September 7, 2008 – 11:54 am

Less than a month after acquiring the power to do so, Treasury Secretary Paulson has put Fannie Mae into conservatorship. You can read Paulson’s joint press release here, but let’s not forget how he previously said he wouldn’t need to do this. The government take down of its own agency purportedly came about when an accounting probe found the agency to be undercapitalized. In other words, when reality overcame hope:

The government’s planned takeover of Fannie Mae and Freddie Mac, expected to be announced as early as this weekend, came together hurriedly after advisers poring over the companies’ books for the Treasury Department concluded that Freddie’s accounting methods had overstated its capital cushion, according to regulatory officials briefed on the matter.

That it came hurriedly together is true, but there’s little doubt that Paulson could be surprised by the audit results. It stretches fantasy to believe that he was unaware of the difficulties when he asked for the bailout power. That’s why he asked for it to begin with. So, they gave him the power and now the shareholders have been defrauded, and the taxpayers are stuck to pay the bill.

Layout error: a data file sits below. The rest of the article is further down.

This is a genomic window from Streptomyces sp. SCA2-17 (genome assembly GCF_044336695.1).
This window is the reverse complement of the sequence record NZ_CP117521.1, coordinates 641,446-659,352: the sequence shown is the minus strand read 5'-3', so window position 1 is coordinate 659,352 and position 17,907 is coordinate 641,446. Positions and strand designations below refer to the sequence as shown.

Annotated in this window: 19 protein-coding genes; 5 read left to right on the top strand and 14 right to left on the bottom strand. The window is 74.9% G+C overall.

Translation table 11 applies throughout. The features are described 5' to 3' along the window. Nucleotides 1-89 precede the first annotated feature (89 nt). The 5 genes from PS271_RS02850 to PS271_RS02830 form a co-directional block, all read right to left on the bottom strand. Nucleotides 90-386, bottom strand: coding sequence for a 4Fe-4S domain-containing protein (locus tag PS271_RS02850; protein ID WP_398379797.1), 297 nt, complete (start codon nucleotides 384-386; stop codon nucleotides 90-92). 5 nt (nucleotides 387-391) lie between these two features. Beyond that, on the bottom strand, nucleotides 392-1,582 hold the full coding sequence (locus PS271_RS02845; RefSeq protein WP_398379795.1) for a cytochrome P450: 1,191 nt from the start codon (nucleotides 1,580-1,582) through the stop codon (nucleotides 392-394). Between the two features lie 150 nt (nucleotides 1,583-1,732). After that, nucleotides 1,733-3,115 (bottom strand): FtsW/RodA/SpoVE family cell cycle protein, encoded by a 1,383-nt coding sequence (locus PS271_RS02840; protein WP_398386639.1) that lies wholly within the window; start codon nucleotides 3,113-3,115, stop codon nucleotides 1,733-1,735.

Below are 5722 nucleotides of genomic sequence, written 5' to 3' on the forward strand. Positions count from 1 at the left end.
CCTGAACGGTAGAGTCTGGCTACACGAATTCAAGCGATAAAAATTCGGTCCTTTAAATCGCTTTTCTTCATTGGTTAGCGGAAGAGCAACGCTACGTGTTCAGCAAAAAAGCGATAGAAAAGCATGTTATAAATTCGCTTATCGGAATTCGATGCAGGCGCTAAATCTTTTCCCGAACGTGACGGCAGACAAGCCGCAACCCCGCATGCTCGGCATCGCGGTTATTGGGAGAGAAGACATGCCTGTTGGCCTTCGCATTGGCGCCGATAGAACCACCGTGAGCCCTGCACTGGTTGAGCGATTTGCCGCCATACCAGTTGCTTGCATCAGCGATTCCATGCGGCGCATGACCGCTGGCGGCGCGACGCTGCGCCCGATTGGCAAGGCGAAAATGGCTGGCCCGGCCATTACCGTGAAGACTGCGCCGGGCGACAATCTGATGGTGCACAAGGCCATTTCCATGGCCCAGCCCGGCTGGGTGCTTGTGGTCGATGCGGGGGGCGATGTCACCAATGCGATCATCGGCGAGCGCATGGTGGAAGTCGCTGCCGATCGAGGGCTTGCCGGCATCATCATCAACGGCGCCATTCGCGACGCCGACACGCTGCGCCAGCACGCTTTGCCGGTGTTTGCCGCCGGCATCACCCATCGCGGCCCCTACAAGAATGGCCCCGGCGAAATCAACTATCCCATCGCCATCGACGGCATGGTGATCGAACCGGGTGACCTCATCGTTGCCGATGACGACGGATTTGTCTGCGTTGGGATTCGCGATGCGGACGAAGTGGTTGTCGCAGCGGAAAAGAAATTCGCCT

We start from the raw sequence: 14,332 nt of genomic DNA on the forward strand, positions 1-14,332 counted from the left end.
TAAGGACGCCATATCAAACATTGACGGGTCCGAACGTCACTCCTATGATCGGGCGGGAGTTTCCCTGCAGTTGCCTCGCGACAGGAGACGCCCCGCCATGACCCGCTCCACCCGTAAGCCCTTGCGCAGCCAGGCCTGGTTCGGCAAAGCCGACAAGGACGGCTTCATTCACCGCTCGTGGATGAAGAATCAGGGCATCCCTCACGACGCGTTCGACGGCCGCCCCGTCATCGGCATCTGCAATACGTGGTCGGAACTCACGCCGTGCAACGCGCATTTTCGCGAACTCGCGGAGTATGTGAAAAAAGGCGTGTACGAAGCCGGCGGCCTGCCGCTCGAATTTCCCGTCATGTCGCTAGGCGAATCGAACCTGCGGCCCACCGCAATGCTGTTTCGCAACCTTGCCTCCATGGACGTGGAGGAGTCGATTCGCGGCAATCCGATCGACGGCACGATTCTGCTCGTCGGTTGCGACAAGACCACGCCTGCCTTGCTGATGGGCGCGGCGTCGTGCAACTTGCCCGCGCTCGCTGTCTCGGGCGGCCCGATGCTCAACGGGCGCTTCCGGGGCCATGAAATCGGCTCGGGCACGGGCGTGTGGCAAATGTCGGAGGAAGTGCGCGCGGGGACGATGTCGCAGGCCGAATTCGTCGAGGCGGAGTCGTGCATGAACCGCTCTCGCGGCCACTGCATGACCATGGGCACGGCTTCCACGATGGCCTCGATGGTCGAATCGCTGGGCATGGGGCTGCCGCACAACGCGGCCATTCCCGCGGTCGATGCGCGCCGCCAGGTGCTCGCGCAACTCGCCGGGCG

In an historic move that virtually wipes out the stockholders of Fannie Mae, the government has taken over the reins and purse strings of both mortgage giants. The American taxpayer is now on the hook for losses yet to be seen, in what many media outlets are calling “the chickens have come home to roost.”

The reaction on the street is that Fanny is finally beginning to be treated like the trash that she is. S&P has finally come out and cut her to junk. Witness:

Standard & Poor’s on Sunday cut the ratings on Fannie Mae and Freddie Mac preferred stock to junk status after dividends were eliminated in a takeover bu the U.S. government.

Regardless of the ensuing fallout, the public can be sure of two things. Firstly, the bailout has nothing to do with helping people keep their homes, and secondly:

The only question is how badly this will blow up. Government bailouts are never confidence inspiring regardless of whatever short term reaction we may see on Monday.

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